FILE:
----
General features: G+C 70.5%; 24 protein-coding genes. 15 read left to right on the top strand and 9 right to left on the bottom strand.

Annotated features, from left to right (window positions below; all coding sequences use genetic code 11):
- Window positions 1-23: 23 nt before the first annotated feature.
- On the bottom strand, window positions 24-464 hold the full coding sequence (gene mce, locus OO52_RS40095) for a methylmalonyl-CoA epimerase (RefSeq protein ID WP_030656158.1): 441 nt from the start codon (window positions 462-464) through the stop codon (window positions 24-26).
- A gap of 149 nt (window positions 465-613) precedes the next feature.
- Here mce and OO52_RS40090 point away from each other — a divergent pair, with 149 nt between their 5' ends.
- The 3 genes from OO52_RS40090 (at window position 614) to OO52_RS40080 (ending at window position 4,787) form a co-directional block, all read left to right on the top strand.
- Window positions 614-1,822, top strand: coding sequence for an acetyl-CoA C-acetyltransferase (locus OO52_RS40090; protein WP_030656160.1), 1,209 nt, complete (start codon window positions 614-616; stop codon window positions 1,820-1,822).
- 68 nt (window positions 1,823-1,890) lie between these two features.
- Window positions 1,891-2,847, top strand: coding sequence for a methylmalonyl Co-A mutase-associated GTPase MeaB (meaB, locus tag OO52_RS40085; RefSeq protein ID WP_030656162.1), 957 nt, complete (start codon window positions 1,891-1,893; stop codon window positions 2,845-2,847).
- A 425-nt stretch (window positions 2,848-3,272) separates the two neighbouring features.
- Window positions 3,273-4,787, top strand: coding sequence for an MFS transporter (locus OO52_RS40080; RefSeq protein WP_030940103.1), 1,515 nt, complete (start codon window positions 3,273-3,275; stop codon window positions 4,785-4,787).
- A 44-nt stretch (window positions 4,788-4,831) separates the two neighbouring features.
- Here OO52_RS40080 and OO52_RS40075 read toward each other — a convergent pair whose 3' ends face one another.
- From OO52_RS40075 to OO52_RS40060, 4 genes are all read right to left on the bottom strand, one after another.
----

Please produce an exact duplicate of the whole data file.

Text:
General features: G+C 70.5%; 24 protein-coding genes. 15 read left to right on the top strand and 9 right to left on the bottom strand.

Annotated features, from left to right (window positions below; all coding sequences use genetic code 11):
- Window positions 1-23: 23 nt before the first annotated feature.
- On the bottom strand, window positions 24-464 hold the full coding sequence (gene mce, locus OO52_RS40095) for a methylmalonyl-CoA epimerase (RefSeq protein ID WP_030656158.1): 441 nt from the start codon (window positions 462-464) through the stop codon (window positions 24-26).
- A gap of 149 nt (window positions 465-613) precedes the next feature.
- Here mce and OO52_RS40090 point away from each other — a divergent pair, with 149 nt between their 5' ends.
- The 3 genes from OO52_RS40090 (at window position 614) to OO52_RS40080 (ending at window position 4,787) form a co-directional block, all read left to right on the top strand.
- Window positions 614-1,822, top strand: coding sequence for an acetyl-CoA C-acetyltransferase (locus OO52_RS40090; protein WP_030656160.1), 1,209 nt, complete (start codon window positions 614-616; stop codon window positions 1,820-1,822).
- 68 nt (window positions 1,823-1,890) lie between these two features.
- Window positions 1,891-2,847, top strand: coding sequence for a methylmalonyl Co-A mutase-associated GTPase MeaB (meaB, locus tag OO52_RS40085; RefSeq protein ID WP_030656162.1), 957 nt, complete (start codon window positions 1,891-1,893; stop codon window positions 2,845-2,847).
- A 425-nt stretch (window positions 2,848-3,272) separates the two neighbouring features.
- Window positions 3,273-4,787, top strand: coding sequence for an MFS transporter (locus OO52_RS40080; RefSeq protein WP_030940103.1), 1,515 nt, complete (start codon window positions 3,273-3,275; stop codon window positions 4,785-4,787).
- A 44-nt stretch (window positions 4,788-4,831) separates the two neighbouring features.
- Here OO52_RS40080 and OO52_RS40075 read toward each other — a convergent pair whose 3' ends face one another.
- From OO52_RS40075 to OO52_RS40060, 4 genes are all read right to left on the bottom strand, one after another.